If You See This Scary Bug in Your Home, Don't Kill It, Experts Warn

Resisting the instinct to stomp on this one pest can have some surprising benefits.

There's almost nothing worse than getting surprised by an unexpected pest or insect in your house. But even though your first instinct may be to squash any creepy crawlers on sight, there's one type of seemingly frightening home invader that you might actually want to keep around. Read on to see which bug experts say you should never kill if you see one in your home.

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Resist the urge to kill any house centipedes you find in your home or garden.

A house centipede sitting near a drain

In terms of how creepy certain insects look, it can be challenging to think of one less frightening than a centipede. But even though these bugs might not be fun to come across during a trip to the bathroom in the middle of the night, they're doing your home more favors than you may realize.

"Homeowners shouldn't get rid of centipedes around their home because they kill other pests," Richard Estrada, owner of ATCO Pest Control, says. "House centipedes prey on other insects like spiders, roaches, and moths that may be harmful to you or your loved ones, or at least more of an invasive pest than centipedes are."

Centipedes don't carry any infectious disease and don't create any nests or webs for you to clean up.

A centipede on a branch

Usually, the first sign of unwanted insects in your home can signify a serious structural problem or potential health threat. But unlike other rodents and bugs, centipedes tend to solve more problems than they create for their human cohabitants.

"They don't carry any harmful diseases and don't eat away at the wood in your home, so it's really not an issue to let them hang around your home or garden," Estrada says.

And besides acting as a bouncer for other unwanted guests in your home, the multi-legged crawlers also happen to be exceptionally tidy. "Centipedes are a pest that doesn't create any type of nest or web around your home," Donnie Shelton, owner of Triangle Pest Control and Triangle Lawn Care, says. "This means that while they're helping to eliminate other pests that do, they also won't be leaving behind a mess for you to clean up in their wake."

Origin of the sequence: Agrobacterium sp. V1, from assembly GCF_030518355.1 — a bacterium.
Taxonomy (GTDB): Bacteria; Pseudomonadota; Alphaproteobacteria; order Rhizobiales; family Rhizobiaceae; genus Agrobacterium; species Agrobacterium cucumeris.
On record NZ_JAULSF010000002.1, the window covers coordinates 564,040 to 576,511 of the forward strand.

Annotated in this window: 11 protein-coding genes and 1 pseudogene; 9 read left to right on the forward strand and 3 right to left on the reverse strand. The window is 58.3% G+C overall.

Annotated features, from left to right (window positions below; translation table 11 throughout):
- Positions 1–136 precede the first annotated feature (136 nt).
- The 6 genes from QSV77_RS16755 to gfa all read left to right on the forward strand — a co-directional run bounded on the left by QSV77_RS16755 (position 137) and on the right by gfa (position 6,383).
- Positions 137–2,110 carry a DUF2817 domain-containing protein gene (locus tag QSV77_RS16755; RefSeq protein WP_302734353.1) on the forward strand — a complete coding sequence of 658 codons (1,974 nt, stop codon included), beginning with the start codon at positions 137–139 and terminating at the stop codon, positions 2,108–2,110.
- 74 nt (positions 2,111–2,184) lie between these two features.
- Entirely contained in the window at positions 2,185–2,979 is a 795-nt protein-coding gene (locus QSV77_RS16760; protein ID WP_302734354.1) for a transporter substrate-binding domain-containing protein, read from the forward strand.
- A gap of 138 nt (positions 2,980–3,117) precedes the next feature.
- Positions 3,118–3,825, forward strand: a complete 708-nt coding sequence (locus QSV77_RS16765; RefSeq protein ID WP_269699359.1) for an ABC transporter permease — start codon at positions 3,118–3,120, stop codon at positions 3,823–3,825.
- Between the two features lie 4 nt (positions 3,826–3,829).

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Getting bitten by a centipede rarely causes any kind of medical issue.

Woman itching mosquito bites

While centipedes are technically venomous, experts say that the bugs rarely find a way to bite humans unless they are handled too roughly. In this way, they're less like certain types of poisonous spiders and more similar to a mild bee sting.

"You don't typically need to be worried about your health when a centipede bites you. Often it's hard for the centipede to puncture your skin … when it bites, it's mostly just painful," Bruno Levesque, a regional manager for Orkin pest control services, told The Weather Network.

You can still get centipedes out of your house by handling other insect infestations you may have.

Man killing cockroach with spray

Even though the bugs are nocturnal and timid by nature, experts say that noticing more centipedes around your house could mean you've got other serious pest problems to consider. By taking care of any potential insect infestations, you'll be removing their food source and forcing them back outside to hunt for their next meal.

Experts also point out that centipedes are typically attracted to areas with plenty of moisture—especially bathrooms and basements. Noticing a few scurrying about could be a sign that you need to check for leaks, run a dehumidifier, or remove rubbish piles. You should also make sure centipedes and the bugs they're hunting aren't finding an easy way into your home by inspecting for cracks or holes in rooms around your house and sealing them up.

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Zachary Mack
Zach is a freelance writer specializing in beer, wine, food, spirits, and travel. He is based in Manhattan. Read more
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